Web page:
Everything the info dump after "A long time ago" etc tells the audience is immediately obvious by watching the first five minutes of the film. Some executive must have decided this was necessary, and I can't think why. It's especially absurd for introducing the character of Proxima as if she's going to be a major villain, when she's barely in it at all.

Moving on.

2. What I Did Like
Han, Chewie and Lando
I thought it was "fun" actually seeing how Han, Chewie and Lando met, although it was hardly necessary. Alden Ehrenreich was fine as Han, although he seemed more Harrison Ford-y in the opening of the film than at any other time. Chewie was used appropriately. Everyone seemed to anticipate Donald Glover as Lando, and he was pretty entertaining, although I didn't think he had enough to do. I think I would have liked the film more if it was more focused on these three characters. I also found Paul Bettany to be pretty watchable as the villain. Finally, I appreciated the moment when Han simply shot Beckett while he was trying to give out some more pithy advice. That was a glimpse, I felt, of the Han we ought to expect, regardless of any other "shooting first" issues.

Three Years Later
An isolated moment I found quite enjoyable was when the film abruptly jumped forward in time after the opening, depicting Han as a terrified grunt on a war-torn battlefield. Given how sanitised the action usually is in these films, seeing dirty, miserable soldiers in the middle of nightmarish chaos was pretty effective in my opinion, even if it was only for one scene. People talked about Rogue One as a "gritty war film", but its final run-around on a tropical beachfront paled in comparison to the few minutes of horror we got to see here, which also gave a neat insight into the cruelty and (ironic, given their prejudices) inhumanity of the Imperial government. Most of the rest of what we saw in the film has been done before, in the Cantina, Jabba's Palace and Coruscant. I felt like this one little bit genuinely did something different. It was also nice to see Imperial troops who weren't just the generic Stormtroopers.

Some of the Design
There were some decent puppets and things in the film, although I felt like a lot of it was too visually busy. I don't have much else to say about it. Lando had a good costume?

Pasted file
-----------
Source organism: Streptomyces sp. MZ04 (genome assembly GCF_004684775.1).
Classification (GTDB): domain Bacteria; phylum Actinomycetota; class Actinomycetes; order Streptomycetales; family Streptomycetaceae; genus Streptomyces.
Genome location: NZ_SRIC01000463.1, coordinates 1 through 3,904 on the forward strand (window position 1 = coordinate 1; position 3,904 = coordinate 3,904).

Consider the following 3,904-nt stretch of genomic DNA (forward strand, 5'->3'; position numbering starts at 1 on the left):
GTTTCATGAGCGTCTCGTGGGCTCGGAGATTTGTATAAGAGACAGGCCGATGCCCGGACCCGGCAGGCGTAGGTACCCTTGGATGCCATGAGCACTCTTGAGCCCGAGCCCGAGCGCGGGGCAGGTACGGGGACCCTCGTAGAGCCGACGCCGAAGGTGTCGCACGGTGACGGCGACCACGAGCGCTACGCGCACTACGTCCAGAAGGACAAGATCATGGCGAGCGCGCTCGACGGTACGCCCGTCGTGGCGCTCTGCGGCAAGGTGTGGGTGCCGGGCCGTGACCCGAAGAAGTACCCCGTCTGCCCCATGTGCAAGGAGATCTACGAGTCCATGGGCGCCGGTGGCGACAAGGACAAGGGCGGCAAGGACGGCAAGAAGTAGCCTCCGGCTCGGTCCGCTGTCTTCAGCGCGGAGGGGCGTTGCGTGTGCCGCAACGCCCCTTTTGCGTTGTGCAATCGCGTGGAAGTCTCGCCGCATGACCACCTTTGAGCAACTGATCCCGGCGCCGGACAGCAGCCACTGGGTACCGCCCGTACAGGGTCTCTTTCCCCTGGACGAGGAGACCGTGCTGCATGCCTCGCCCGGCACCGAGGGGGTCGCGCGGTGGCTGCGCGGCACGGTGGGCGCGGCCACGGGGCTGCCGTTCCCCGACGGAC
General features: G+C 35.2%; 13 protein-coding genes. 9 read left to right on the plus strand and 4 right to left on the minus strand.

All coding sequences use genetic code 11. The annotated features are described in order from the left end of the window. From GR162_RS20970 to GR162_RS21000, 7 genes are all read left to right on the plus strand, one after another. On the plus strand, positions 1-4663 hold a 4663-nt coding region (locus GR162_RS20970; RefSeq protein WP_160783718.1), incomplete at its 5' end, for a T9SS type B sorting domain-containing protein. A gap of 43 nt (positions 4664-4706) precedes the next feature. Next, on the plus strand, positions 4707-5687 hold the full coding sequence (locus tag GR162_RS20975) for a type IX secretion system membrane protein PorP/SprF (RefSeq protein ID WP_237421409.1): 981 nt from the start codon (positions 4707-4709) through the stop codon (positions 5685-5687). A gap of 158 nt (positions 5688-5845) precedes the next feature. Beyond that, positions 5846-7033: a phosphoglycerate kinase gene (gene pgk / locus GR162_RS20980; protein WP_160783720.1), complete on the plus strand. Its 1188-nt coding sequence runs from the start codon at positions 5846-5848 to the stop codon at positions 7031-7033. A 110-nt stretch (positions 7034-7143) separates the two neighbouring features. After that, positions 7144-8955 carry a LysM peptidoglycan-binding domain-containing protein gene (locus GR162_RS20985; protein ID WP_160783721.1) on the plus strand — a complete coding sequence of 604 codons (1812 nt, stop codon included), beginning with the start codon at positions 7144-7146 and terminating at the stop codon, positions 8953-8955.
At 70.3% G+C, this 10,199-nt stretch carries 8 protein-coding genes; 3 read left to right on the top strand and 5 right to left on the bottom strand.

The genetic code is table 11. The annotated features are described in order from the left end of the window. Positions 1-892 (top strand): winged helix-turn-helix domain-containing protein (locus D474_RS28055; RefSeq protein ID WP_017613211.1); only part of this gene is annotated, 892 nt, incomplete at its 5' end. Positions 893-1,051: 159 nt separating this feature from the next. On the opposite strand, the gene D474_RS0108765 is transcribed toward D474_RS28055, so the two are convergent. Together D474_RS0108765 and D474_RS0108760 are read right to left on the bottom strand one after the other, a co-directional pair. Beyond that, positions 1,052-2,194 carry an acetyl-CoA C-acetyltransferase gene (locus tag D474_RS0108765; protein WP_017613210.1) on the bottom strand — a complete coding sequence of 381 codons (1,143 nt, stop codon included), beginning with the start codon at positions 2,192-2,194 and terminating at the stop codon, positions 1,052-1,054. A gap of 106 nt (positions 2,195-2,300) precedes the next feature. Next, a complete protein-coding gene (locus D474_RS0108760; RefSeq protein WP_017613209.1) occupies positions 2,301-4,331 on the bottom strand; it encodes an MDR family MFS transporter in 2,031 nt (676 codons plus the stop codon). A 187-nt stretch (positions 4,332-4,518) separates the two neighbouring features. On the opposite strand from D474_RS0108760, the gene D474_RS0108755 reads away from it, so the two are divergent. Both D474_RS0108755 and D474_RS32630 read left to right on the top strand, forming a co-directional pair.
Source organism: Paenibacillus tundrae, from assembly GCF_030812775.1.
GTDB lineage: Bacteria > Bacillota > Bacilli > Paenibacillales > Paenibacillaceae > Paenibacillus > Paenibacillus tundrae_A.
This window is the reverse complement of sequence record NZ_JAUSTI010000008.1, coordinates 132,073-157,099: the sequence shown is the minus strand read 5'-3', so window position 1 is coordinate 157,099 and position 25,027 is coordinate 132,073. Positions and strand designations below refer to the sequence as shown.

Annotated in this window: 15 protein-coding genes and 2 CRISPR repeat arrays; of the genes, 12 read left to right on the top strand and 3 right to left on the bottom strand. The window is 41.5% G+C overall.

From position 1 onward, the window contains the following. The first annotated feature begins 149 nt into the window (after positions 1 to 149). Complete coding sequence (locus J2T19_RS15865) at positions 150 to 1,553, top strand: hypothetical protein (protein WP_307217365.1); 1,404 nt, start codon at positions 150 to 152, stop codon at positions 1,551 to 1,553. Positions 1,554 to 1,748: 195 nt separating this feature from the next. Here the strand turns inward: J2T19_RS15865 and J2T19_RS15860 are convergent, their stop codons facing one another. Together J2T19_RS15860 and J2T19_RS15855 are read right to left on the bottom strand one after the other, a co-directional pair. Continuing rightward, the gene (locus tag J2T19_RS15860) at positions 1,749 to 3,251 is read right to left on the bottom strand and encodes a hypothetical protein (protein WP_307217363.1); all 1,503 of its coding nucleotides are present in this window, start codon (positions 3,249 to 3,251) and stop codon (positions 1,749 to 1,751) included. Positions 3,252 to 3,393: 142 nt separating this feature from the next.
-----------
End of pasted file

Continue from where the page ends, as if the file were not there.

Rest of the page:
3. What I Didn't Care About Either Way
People are acting as if this character is a blatant indication of the nefarious something-ist agenda on the part of Disney – insert your favourite loaded ism here; feminists or Marxists or something. Firstly, she was barely in it, and secondly, none of the characters take her seriously, which suggests a parody of these kinds of people rather than a sincere message. Regardless, the idea of "robot rights" is a really old one in science-fiction. As far as I'm concerned, people these days are just looking for excuses to be reactionary about the most insignificant things, and usually they're too lacking in self-awareness to see that they've been stirred up by pundits who want clicks for their YouTube videos or whatever. I didn't care about this character either way.

Darth Maul
His presence, voiced by the same actor who's voiced him in the cartoon shows, and with his obligatory robot legs, only seems to suggest that the line between the mainstream films and spin-off crap for kids and nerds is becoming more and more hazy. I just don't see the point. I thought Darth Maul was cool when The Phantom Menace came out – when I was nine years old. His presence is meaningless to me now.

So there you have it. Solo is just a film. I liked it more than Rogue One, but that's not saying much. It's not doing well at all at the box office, comparatively speaking, which suggests that Lucasfilm needs to do a bit of thinking about its flagship franchise and how much mileage it really has in it right now.